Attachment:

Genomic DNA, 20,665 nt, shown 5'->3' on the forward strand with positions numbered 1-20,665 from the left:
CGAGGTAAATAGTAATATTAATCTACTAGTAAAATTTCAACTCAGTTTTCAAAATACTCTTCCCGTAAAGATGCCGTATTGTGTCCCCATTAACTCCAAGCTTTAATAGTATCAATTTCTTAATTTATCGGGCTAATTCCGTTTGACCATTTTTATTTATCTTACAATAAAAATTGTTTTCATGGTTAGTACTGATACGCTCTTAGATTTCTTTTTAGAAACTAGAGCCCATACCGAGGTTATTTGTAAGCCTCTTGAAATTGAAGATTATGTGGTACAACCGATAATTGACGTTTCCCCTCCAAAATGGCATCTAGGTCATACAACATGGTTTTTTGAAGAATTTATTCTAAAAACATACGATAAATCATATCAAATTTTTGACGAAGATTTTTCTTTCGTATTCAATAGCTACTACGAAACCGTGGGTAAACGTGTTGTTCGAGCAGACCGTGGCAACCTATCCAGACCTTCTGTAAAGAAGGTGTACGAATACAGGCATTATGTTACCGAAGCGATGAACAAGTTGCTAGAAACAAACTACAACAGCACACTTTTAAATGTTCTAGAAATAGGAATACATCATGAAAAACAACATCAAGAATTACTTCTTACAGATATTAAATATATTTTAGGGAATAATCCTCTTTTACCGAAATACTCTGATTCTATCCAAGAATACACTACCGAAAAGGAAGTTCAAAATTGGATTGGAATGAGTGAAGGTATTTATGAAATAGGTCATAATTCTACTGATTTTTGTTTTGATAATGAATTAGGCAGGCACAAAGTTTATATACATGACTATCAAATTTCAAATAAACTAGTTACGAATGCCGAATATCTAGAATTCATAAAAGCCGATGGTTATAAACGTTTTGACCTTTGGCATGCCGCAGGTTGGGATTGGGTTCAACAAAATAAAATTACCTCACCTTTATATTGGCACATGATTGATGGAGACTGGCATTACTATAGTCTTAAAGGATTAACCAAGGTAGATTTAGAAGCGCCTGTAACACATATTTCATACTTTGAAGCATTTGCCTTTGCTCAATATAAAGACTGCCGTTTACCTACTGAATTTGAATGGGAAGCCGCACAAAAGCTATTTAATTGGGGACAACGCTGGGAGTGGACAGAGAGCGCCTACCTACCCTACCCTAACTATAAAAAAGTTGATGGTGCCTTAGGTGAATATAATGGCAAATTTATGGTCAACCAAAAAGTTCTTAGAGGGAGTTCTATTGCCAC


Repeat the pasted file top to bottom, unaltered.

Genomic DNA, 20,665 nt, shown 5'->3' on the forward strand with positions numbered 1-20,665 from the left:
CGAGGTAAATAGTAATATTAATCTACTAGTAAAATTTCAACTCAGTTTTCAAAATACTCTTCCCGTAAAGATGCCGTATTGTGTCCCCATTAACTCCAAGCTTTAATAGTATCAATTTCTTAATTTATCGGGCTAATTCCGTTTGACCATTTTTATTTATCTTACAATAAAAATTGTTTTCATGGTTAGTACTGATACGCTCTTAGATTTCTTTTTAGAAACTAGAGCCCATACCGAGGTTATTTGTAAGCCTCTTGAAATTGAAGATTATGTGGTACAACCGATAATTGACGTTTCCCCTCCAAAATGGCATCTAGGTCATACAACATGGTTTTTTGAAGAATTTATTCTAAAAACATACGATAAATCATATCAAATTTTTGACGAAGATTTTTCTTTCGTATTCAATAGCTACTACGAAACCGTGGGTAAACGTGTTGTTCGAGCAGACCGTGGCAACCTATCCAGACCTTCTGTAAAGAAGGTGTACGAATACAGGCATTATGTTACCGAAGCGATGAACAAGTTGCTAGAAACAAACTACAACAGCACACTTTTAAATGTTCTAGAAATAGGAATACATCATGAAAAACAACATCAAGAATTACTTCTTACAGATATTAAATATATTTTAGGGAATAATCCTCTTTTACCGAAATACTCTGATTCTATCCAAGAATACACTACCGAAAAGGAAGTTCAAAATTGGATTGGAATGAGTGAAGGTATTTATGAAATAGGTCATAATTCTACTGATTTTTGTTTTGATAATGAATTAGGCAGGCACAAAGTTTATATACATGACTATCAAATTTCAAATAAACTAGTTACGAATGCCGAATATCTAGAATTCATAAAAGCCGATGGTTATAAACGTTTTGACCTTTGGCATGCCGCAGGTTGGGATTGGGTTCAACAAAATAAAATTACCTCACCTTTATATTGGCACATGATTGATGGAGACTGGCATTACTATAGTCTTAAAGGATTAACCAAGGTAGATTTAGAAGCGCCTGTAACACATATTTCATACTTTGAAGCATTTGCCTTTGCTCAATATAAAGACTGCCGTTTACCTACTGAATTTGAATGGGAAGCCGCACAAAAGCTATTTAATTGGGGACAACGCTGGGAGTGGACAGAGAGCGCCTACCTACCCTACCCTAACTATAAAAAAGTTGATGGTGCCTTAGGTGAATATAATGGCAAATTTATGGTCAACCAAAAAGTTCTTAGAGGGAGTTCTATTGCCAC